First video game console: A look at how gaming all started

When we think about how gaming all started, we think of the Atari, but what if I told you that the invention of a video game console came along even before the Atari?

The Brown Box started it all.

The man that they call “The father of video games” is named Ralph Baer. He was born in Germany on March 8th, 1922. He is a man who is brave, tough, and genius as well, three of the most potent qualities and traits out there. He built the basis of what a video game is, and the first video game console, The Brown Box. For those who don’t know his life story, allow me to explain to you the events that made all of this come to be.


Baer was from a Jewish family, and because of this, he was expelled from school when he was 14 years old. The increasing control by the government of Nazi Germany caused many to live in fear, including the Baer family, which lead to them moving to New York U.S.A in 1938. After immigrating to America, Ralph Baer would eventually go to study electronics at the National Radio Institute.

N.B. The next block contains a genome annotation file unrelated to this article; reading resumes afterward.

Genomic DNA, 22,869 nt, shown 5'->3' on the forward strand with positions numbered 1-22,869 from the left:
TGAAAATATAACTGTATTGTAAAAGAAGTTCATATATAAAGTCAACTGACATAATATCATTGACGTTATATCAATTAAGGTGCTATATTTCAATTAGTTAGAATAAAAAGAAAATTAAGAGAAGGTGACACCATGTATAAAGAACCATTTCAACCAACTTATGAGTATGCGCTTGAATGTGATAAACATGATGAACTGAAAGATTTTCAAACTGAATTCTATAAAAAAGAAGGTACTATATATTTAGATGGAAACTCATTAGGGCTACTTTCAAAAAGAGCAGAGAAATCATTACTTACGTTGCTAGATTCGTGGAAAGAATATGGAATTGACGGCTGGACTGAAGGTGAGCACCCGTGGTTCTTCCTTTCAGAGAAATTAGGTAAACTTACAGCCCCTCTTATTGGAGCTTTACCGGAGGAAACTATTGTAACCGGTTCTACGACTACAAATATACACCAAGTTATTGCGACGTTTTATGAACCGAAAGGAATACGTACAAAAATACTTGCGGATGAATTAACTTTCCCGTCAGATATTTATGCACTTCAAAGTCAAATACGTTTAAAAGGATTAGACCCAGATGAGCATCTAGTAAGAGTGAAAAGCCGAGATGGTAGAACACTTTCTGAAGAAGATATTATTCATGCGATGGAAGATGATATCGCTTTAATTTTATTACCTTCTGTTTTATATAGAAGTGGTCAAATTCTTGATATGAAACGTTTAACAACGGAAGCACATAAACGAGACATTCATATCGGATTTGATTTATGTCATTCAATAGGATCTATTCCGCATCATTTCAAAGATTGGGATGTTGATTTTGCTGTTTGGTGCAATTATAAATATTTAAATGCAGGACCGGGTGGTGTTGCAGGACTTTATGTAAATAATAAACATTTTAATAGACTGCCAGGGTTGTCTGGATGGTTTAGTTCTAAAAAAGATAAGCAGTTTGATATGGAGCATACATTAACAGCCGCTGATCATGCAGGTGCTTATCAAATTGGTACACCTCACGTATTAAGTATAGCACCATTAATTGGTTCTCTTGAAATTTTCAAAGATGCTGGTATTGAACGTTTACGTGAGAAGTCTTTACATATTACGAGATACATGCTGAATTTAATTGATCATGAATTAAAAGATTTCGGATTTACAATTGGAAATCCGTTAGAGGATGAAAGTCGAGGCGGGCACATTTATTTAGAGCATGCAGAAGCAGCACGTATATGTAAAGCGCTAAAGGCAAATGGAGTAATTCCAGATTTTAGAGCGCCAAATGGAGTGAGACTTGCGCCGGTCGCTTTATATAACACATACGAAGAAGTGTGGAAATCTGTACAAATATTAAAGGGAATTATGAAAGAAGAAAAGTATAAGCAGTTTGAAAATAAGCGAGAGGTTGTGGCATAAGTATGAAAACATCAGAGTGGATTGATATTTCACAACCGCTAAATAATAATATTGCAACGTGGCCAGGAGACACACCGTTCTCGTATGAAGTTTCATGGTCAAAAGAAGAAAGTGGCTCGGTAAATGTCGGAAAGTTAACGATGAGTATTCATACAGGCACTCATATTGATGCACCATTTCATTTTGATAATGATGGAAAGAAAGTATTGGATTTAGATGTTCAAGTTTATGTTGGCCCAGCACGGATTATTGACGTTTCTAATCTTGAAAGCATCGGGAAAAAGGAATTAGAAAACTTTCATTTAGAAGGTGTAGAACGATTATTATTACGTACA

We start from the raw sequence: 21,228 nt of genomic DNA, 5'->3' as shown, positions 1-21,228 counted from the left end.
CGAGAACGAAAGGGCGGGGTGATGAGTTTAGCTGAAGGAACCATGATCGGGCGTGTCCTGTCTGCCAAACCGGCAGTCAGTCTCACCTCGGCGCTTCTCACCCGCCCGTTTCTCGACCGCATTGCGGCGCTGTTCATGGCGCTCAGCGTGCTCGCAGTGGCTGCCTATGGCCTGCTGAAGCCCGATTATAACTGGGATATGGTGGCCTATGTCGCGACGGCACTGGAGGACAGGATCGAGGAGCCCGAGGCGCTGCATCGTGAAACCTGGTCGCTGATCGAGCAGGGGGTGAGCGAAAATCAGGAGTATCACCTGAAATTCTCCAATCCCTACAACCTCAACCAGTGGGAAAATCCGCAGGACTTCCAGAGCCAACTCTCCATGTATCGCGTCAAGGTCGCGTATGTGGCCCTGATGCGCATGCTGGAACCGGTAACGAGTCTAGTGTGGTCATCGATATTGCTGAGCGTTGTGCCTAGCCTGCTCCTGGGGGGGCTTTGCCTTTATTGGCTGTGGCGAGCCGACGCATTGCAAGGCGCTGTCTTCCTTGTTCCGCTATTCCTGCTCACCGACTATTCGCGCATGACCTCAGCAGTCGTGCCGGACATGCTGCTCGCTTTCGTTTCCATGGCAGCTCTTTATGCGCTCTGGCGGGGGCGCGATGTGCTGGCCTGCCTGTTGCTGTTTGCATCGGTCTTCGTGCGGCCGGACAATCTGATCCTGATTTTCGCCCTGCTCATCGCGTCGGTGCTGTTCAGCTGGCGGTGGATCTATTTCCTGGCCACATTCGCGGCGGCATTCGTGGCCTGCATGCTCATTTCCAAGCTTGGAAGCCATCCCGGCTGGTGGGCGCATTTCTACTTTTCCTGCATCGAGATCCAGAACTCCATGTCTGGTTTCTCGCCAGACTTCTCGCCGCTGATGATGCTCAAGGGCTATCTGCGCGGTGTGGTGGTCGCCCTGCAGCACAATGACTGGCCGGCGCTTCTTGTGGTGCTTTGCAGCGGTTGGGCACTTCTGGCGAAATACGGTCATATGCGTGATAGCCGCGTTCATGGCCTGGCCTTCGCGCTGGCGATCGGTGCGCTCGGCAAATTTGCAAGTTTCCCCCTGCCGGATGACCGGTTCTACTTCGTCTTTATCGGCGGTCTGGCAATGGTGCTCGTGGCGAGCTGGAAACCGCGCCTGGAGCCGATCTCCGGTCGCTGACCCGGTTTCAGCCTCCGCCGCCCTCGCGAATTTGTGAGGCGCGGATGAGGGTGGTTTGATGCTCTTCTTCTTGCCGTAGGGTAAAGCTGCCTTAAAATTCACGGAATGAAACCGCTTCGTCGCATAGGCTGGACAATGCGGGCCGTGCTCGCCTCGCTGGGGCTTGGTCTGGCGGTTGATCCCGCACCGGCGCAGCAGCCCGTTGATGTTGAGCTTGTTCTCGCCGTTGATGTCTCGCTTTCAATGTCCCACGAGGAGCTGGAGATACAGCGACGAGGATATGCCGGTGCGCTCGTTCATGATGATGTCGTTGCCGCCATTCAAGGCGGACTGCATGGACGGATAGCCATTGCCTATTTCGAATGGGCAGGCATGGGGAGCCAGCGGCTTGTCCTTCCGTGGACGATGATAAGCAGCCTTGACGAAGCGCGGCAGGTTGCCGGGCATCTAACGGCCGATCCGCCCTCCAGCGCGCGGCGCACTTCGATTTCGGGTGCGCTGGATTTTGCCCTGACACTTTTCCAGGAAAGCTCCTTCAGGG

Ralph Baer would go on to graduate in 1940 as a Radio Service Technician. Then, in 1943 Ralph Baer was drafted to join the allies in WWII. After the war, he took advantage of the G.I. Bill and went on to graduate from the University of Chicago in Television Engineering.

Ralph works at a small firm after graduating from college. This company is called Wappler Incorporated. He has a massive mindset of believing that there is a way to make TV’s more interactive at this time, looking to invent and improve the methods that Televisions can be used. At this time, however, the idea was considered insanity, and could not be done. Nobody would listen and disregarded it altogether.